Motif Bio (LON:MTFB) has warned that it lacks the money to continue operations. The antibiotic player is resuming its once-thwarted attempt to list on Nasdaq and considering rescheduling what it owes its CRO Covance in an attempt to keep going until it posts Phase III data next year.
London-based Motif Bio had expected to bankroll the final months of the trial using $35 million from a Nasdaq IPO. That plan took a blow in August when it hit pause on its IPO in the face of a frosty reception on Wall Street.
Motif Bio has now revealed the fallout from the IPO setback. As of October 31, its liabilities exceed its cash by $4 million. The upshot is Motif Bio either needs to secure additional financing or persuade Covance to hold off on seeking payment for work done on the Phase III trial. If neither of these things happen, Motif Bio will lack the means to keep going.
Publicly, Motif Bio is presenting this scenario as unlikely. The directors claim to be confident that money will arrive, either through public markets, private investment or a partnership. Motif Bio has worked on these opportunities throughout most of 2016. The biotech began the year by appointing an investment bank to drum up interest in a Nasdaq IPO, only to hedge its bets two months later by bringing an M&A specialist on board to look for buyers of the ex-U.S. rights to iclaprim.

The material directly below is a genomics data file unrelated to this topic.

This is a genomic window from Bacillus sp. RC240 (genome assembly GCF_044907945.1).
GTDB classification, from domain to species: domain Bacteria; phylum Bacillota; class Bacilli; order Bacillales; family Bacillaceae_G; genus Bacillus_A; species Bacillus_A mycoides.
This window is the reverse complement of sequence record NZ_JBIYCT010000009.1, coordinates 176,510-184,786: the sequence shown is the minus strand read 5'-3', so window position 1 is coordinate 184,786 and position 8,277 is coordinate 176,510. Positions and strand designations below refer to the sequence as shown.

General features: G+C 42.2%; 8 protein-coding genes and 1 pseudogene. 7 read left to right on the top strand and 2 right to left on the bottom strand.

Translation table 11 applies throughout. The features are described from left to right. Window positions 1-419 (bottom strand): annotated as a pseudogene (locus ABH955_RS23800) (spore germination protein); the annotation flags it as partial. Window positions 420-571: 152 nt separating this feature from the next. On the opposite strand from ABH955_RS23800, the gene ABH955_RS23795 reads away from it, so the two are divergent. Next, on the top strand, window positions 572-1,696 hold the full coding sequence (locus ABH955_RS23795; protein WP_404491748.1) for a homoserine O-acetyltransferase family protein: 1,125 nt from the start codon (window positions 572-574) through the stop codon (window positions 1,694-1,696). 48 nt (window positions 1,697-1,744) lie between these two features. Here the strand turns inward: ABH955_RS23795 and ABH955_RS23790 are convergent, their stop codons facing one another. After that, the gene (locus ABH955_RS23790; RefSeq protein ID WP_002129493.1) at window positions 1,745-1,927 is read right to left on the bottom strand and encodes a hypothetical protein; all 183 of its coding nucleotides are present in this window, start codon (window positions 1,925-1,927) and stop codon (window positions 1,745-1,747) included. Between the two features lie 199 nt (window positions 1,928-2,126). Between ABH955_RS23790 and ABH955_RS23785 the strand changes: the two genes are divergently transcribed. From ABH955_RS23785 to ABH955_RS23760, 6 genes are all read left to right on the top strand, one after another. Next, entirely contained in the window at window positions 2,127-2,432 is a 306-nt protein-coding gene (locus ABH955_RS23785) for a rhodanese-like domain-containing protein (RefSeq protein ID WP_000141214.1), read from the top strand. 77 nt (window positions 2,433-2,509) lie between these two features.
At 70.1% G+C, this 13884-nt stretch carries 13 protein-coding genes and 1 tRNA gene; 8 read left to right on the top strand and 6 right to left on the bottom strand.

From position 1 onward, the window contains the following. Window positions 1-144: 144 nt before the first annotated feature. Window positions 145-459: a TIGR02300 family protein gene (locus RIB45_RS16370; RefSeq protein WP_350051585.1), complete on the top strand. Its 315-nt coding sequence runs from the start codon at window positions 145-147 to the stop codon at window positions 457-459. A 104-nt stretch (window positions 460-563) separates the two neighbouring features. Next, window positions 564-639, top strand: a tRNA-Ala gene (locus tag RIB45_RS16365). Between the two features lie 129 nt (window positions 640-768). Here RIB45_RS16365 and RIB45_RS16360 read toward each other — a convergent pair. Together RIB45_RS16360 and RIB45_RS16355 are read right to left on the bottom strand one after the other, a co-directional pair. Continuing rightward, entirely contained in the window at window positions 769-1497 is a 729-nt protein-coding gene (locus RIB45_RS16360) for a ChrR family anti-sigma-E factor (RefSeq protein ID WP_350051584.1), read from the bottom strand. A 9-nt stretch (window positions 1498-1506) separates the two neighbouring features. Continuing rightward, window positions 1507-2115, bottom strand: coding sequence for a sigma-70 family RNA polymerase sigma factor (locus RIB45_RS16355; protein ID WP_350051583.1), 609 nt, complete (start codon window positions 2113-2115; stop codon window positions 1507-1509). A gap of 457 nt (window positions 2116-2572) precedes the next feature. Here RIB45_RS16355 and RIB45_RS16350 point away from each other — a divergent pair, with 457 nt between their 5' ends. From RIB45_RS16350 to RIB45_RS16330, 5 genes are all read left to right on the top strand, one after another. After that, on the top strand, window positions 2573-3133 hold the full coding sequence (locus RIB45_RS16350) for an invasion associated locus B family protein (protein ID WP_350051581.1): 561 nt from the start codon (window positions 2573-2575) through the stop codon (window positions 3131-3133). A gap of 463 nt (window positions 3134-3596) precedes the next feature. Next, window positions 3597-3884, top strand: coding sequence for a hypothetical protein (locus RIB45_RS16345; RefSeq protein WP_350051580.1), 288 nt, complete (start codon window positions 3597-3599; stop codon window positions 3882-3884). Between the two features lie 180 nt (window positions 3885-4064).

With neither the IPO nor partnership strategies paying off yet, Motif Bio has tweaked its plans. H.C. Wainwright has signed up to act as underwriter and bookrunning manager on the Nasdaq IPO. And Motif Bio has initiated plans to offload shares in Europe. If none of the pitches for money pay off, the directors of Motif Bio “believe” it will be possible to reschedule the CRO payments.
Nothing is certain at this stage, though.
“There can be no certainty that additional capital will be available to the group on a timely basis, on favorable terms or if at all or that the company’s liabilities could be rescheduled,” Motif Bio said in a statement.
As that statement hints at, Motif Bio is entering talks with potential investors and partners with a weak hand. Everyone now knows the company’s cash concerns and can potentially exploit them to land more favorable deal terms.
Motif Bio expects to have data from the Phase III trial in the second quarter of next year. The late twist is in keeping with the stuttering development history of iclaprim. Now-defunct biotech Arpida filed for FDA approval of iclaprim in 2008, but was slapped down by an advisory committee. The work undertaken by Motif Bio is intended to allay FDA concerns about the original dataset.
Shares of Motif Bio fell 15% following news of the cash crunch.